Liebherr to Invest $45M at Its Newport News Facility → Click for more.

Tree Service Answers Call For Tree Removal In High Hazard Zones With The Aid Of Demag All Terrain Cranes

Wed February 28, 2018 - National Edition

When a tree has become too hazardous to climb and/or work by conventional means, a crane is used to mitigate hazards to the climbing arborist.
When a tree has become too hazardous to climb and/or work by conventional means, a crane is used to mitigate hazards to the climbing arborist.

An estimated 112 million dead trees perilously populate the Sierra Nevada Mountains. The combination of unprecedented drought over the past four years coupled with significant bark beetle infestation has decimated trees throughout the mountain range in California. The severity of the problem pressed Gov. Jerry Brown of California to issue an emergency proclamation in October of 2015 for the removal of dead/dying trees in high hazard zones.

Local, state and federal agencies are in a rush to remove the trees, as the drought-stricken trees serve as kindling for the quick spread of forest fires. However, “It's slow and difficult work, as many of these trees are unsafe to climb for removal,” said Ricky Mowbray, crane operation supervisor of Mowbray's Tree Service of San Bernardino, Calif. Jesse Sanchez, director of safety of Mowbray's Tree Service, added, “Dead trees create various hazards, as they are weak and have the potential to fail more easily than a live tree. The longer a dead tree stands, the more unstable it becomes.”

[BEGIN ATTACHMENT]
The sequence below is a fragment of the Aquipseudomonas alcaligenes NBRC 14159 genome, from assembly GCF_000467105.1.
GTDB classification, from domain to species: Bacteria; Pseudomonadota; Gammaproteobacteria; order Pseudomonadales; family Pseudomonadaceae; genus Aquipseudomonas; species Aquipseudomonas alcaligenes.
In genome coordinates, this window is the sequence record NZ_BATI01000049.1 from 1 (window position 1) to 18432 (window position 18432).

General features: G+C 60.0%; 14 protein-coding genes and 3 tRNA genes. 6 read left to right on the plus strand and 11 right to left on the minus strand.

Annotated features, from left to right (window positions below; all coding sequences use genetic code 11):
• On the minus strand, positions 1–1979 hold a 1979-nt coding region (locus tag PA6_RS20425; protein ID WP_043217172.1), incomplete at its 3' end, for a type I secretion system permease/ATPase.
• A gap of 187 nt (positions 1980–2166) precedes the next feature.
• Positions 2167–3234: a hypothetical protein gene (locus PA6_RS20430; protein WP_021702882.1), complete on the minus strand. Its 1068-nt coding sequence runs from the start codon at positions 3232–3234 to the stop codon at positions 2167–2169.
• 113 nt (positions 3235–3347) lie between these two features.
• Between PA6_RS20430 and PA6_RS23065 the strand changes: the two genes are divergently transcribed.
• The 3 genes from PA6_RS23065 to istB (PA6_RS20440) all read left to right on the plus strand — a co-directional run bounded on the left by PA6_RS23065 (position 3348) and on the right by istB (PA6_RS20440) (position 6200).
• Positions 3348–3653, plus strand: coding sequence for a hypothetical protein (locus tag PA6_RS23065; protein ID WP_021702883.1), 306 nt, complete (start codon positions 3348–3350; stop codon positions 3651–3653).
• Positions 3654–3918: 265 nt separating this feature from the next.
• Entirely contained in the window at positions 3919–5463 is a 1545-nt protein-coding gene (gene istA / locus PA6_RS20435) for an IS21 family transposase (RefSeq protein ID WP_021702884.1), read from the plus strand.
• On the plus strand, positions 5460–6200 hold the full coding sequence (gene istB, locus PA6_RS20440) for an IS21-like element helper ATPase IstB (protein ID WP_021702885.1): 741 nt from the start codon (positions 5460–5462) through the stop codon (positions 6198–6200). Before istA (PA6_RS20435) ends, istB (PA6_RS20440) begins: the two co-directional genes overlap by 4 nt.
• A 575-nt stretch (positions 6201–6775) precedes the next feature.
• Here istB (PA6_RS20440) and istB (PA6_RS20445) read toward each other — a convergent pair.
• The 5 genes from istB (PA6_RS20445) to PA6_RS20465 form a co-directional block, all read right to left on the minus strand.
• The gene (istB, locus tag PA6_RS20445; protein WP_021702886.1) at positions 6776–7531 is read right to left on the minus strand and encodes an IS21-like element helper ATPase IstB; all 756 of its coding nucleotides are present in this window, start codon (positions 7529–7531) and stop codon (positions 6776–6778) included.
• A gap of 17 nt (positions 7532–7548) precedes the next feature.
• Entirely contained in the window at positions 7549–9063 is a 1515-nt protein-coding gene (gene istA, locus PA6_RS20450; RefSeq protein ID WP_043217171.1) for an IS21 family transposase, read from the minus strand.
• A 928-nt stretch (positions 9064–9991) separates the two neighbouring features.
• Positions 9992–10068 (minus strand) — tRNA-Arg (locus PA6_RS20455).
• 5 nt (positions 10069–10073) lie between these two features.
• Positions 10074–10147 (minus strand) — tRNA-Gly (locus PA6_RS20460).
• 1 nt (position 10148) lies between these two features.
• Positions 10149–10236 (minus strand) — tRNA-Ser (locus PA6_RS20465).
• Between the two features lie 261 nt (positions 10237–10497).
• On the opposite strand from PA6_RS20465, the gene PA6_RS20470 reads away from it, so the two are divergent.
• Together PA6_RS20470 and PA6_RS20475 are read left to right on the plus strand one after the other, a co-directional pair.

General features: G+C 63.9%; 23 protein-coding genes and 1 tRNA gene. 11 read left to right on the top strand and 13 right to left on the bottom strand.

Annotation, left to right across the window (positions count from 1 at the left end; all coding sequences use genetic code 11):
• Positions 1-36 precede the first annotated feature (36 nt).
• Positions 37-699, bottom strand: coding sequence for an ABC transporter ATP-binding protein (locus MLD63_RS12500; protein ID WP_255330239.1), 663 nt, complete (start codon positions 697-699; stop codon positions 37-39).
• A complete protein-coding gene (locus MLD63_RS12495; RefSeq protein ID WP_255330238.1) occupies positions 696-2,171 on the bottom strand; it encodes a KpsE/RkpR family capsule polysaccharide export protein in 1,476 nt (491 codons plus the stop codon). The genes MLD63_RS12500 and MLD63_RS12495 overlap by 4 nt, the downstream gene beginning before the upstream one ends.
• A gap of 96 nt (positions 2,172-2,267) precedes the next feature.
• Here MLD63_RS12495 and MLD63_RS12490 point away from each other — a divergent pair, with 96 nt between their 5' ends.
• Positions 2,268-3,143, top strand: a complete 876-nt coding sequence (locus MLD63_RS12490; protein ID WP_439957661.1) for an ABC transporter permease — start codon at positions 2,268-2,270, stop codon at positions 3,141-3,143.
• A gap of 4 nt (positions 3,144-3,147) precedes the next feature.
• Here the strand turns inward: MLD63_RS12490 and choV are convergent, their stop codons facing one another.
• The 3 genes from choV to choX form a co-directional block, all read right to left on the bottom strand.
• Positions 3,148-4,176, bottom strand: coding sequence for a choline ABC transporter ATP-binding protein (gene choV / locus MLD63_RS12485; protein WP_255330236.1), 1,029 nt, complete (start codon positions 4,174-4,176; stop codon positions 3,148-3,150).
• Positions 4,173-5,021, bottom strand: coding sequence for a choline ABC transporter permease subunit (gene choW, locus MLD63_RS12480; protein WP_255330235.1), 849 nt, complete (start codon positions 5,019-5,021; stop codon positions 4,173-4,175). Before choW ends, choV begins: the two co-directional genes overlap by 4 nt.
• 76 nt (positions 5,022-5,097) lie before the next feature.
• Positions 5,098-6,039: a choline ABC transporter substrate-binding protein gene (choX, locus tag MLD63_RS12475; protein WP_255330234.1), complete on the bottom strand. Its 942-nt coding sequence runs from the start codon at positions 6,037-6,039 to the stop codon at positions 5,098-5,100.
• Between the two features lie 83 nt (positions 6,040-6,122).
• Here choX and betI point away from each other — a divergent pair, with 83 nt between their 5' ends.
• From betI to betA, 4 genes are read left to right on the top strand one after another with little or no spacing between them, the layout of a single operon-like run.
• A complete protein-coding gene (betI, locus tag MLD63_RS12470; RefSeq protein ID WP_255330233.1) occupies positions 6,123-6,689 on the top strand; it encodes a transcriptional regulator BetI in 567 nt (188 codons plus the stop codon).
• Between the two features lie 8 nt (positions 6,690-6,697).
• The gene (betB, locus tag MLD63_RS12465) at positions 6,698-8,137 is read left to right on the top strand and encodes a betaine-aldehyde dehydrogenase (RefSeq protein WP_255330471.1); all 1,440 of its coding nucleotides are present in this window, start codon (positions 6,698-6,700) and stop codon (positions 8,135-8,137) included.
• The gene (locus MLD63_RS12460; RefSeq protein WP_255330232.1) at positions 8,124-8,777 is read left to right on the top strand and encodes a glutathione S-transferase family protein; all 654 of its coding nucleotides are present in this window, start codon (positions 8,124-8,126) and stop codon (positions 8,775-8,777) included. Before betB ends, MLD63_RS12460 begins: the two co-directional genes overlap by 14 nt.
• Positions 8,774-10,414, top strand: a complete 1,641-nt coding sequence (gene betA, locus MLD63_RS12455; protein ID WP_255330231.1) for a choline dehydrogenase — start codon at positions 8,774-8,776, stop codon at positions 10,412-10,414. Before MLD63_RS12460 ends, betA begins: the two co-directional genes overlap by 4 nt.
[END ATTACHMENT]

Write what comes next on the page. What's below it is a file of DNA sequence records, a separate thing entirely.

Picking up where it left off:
Due to these challenges, few tree service contractors are answering the call for tree removal in high hazard zones. It's painstaking work that requires attention to detail and sometimes one or more days to safely remove a single tree.

“If conventional tactics such as tree climbing and tying off section by section cannot be used, then we move to 100-ft. spider lifts,” said Mowbray. “Tree size ranges from 30 to 240 ft. tall,” which poses a problem for trees too tall for the spider lifts to be safely used.

Nearly aligning with the beginning of the drought cycle in California, Mowbray's Tree Service began renting cranes for removal of dead trees. When a tree has become too hazardous to climb and/or work by conventional means, a crane is used to mitigate hazards to the climbing arborist, explained Sanchez.

“We have found it to be much safer, easier and more efficient to remove those trees using cranes,” added Mowbray.

The success achieved through renting cranes for dead tree removal has led Mowbray's Trees Service to the recent purchase of four Demag all terrain cranes, one acquired in December of 2016 and three more in mid-2017.

Partnering with Utilities